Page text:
Many argue and wonder how this show would have been a great venue to pull in supporters and bring the truth to white America but Bill Cosby, the co-creator, executive producer, and the star of the show “insisted that it never highlight racial conflict. He says if it had done so even once, every white viewer would have felt this was set up to make you feel like you’re the villain” (Budd). Also, “Many African American views seem to enjoy the show because, like members of any group, they take pleasure in seeing favorable representations of themselves on television” (Budd). So all of this makes sense, right? Well sometimes we just need to take it as it is intended. This show was intended to make people laugh, bring a sense of unity to the country and teach a moral lesson. I did forget to make money, but lets ut that aside to. What did Americans learn from The Cosby Show? The viewers very often were seen as “colorblind.” The characters on the show seem white. But never the less the show was wildy popular and I too, didn’t see color when I watched the show. I like that, to me it does signify equality. The show centered around parenting mostly mixed with humor. This can be seen as “white racism.” It is argued that many two parent , affluent household, where both parents have careers, spend too much time advancing on the cooperate ladder, ther children are neglected and left to nannies. Most often these parents, typically white, feel a sense of guilt. In the show the characters spend an abundant amount of time with their kids and “the show tries to educate its adult audience to little tricks of parenting and to educated its younger views to agree with and respect their parents” (Budd). This is a great secret education, black or white. As a parent, I took away certain tips from Mr. Huxtable, Every parent wants to be like him “Dr. Heathcliff Huxtable, the perfect TV dad. He’s perfect because he parents how to have a touch that is firm but light, how to discipline with humor, as he disguises parental control, even manipulation, with silly faces and childlike actions. There is an inescapable element of education for parents and children, of therapy for dysfunctional families, in The Cosby Show” (Budd).
As for the media’s depiction of teenagers, what I learned, and the American audience learned about teenagers is that all teenagers go through issues. As Raby puts it "A powerful, pervasive story about adolescence is that it is a clear, predictable (but turbulent ) stage that teenagers inevitably undergo as they grow into adulthood." The generalizations of teenagers is apparent in the show but at a level of “OKness.” Kids were supposed to mess up, find themselves, and be at risk. Teenagers are depicted as “good” kids messing up once in a while. The media portrays these teenagers as average American kids growing through the stages of adolescence; making mistakes, getting punished, and overall learning from their mistakes with the help of great, involved parents. It is the epitome of family. This is apparent with all the Huxtable kids, the girls as well as Theo. I think it is most turbulent with Vanessa, the fourth child. Vanessa seems to push the boundaries the most with all the "discourses of adolescence." Too many to show but a few clips of Vanessa pushing the boundaries.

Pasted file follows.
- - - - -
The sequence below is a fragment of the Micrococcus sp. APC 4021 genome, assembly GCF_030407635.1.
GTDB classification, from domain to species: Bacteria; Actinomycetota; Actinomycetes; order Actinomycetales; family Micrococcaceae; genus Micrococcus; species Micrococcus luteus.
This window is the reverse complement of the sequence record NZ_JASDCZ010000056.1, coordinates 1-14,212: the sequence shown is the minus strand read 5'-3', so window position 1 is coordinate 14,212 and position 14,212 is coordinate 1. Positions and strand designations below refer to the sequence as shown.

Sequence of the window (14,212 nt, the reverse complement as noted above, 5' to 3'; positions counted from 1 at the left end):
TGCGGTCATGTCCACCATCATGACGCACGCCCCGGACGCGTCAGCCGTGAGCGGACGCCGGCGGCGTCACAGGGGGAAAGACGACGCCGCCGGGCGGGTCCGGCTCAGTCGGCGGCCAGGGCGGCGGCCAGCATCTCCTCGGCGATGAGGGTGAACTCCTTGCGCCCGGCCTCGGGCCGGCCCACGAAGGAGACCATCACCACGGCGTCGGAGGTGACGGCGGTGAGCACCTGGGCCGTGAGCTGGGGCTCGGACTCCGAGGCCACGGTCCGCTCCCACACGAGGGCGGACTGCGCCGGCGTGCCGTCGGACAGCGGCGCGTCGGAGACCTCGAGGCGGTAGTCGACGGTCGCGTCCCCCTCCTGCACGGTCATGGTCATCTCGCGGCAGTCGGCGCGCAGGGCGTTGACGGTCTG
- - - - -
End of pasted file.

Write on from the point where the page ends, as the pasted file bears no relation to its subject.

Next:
At the beginning of the clip, Vanessa is unsure about how she feels and is torn between the "good girl or bad girl" status with her morals that her parents instilled in her. Further in the clip we see the adolesent discourse from Raby; "The Storm" as Vanessa takes risks with her sexuality but doesn't put the consequesnces above her own, or his own, pleasure. This adds to the "Social Problem" as her decisions upset the houshold. Although, this media's depiction of Vanessa seems accurate without suggesting that teenagers are a social problem.

Another issue that has gone through the test of time with teenagers is underage drinking and peer pressure. Again, this media depicts it as normal adolescent behavior. The Cosby kids are not doing drugs, having sex, stealing, dropping out of school, joining gangs, the way that many media depict this age group. The Cosby Show adds humor to this turbulent age but also send the message to many young peopel that this behavior happens, it what one learns from it that makes a person's character.
Vanessa's peer pressure starts approximately at 4minutes.

The consequences of her actions is very funny..

The Huxtable parents are patient, insightful and the kids respect their parents. Through the venue of The Cosby Show, the media is trying to get America to understand that black kids as well as white kids, all go through this journey and that “teenagers are not some alien life form.” The idea that African Americans do not live in homes like the Huxtables, and do not have the careers that the Huxtables have, and most of all , that young teenage black and/or white kids are delinquents and are running wild is demolished through the characters and ideology of the show.


Budd, Mike and Clay Steinman, "White racism and The Cosby Show" from Jump Cut, no. 37, July 1992, pp.5-12: A Review of Contemporary Media, 1992,2006.